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Dear friends, who’ve passed these nights with us!
Miles, and miles, and miles, and dry bread . . .
Roll of gypsy wagons,
Of rivers running back—
A rolling . . .
Ah, at the gypsy, Eden, early dawn—
Remember the hot neighing of horses, the steppe in silver?
Blue haze on the mountain,
And of the gypsy king—
A song . . .
At black midnight, under cover of ancient branches,
We gave you sons—fine as the night—
Sons—poor as the night . . .
And the nightingale unrolled—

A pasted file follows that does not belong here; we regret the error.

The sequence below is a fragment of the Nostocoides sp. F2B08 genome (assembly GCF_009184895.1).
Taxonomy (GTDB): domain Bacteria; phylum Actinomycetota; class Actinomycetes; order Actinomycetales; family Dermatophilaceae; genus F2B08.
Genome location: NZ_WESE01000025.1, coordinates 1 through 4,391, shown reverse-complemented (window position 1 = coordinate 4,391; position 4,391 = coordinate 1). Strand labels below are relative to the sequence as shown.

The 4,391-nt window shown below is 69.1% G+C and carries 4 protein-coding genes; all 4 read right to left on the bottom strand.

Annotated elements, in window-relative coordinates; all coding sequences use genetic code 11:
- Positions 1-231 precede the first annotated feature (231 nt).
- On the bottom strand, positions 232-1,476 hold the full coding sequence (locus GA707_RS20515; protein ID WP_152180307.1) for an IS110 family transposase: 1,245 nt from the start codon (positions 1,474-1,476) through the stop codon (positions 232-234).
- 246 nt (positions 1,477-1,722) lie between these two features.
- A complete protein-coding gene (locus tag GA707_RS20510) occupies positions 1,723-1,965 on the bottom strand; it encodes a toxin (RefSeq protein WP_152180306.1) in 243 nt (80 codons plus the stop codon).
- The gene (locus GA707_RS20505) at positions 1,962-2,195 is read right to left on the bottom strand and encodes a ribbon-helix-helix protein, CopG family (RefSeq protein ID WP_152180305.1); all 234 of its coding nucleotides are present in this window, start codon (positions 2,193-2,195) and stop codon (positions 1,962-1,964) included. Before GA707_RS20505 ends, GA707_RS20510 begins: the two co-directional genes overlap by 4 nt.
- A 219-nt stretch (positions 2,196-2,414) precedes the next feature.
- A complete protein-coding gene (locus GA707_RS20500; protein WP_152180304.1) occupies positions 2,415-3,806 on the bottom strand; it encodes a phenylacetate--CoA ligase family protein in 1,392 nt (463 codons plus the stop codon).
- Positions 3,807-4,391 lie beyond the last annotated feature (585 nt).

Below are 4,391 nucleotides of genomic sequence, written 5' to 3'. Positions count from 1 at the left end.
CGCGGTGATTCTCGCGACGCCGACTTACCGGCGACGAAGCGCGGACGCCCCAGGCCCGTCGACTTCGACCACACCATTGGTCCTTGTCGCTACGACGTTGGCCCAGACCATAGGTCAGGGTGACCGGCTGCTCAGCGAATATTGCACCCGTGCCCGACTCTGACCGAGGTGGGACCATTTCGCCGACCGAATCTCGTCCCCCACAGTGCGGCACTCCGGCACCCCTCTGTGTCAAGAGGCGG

Praise . . .
We couldn’t keep you, friends of that wonderous time,
Not with our poor languors, not with our poor feasts.
Campfires blazed hotly,
And to us, and on our carpets, fell
The stars . . .
29 January 1917
From Miles by Marina Tsvetaeva.
Marina Tsvetaeva (1982-1941), admired by Joseph Brodsky: “Well, if you are talking about the twentieth century, I’ll give you a list of poets. Akhmatova, Mandelstam, Tsvetaeva (and she is the greatest one, in my view. The greatest poet in the twentieth century was a woman.” Translations by Mary Jane White appear in Starry Sky to Starry Sky (Holy Cow! Press 1988); New Year’s, an elegy for Rilke (Adastra Press 2007); Poets Translate Poets, (Syracuse 2013). After Russia: Poems of an Emigrant: After Russia, Poem of the Hill, Poem of the End and New Year’s (bilingual text, Adelaide Books (NYC/Lisbon, 2021).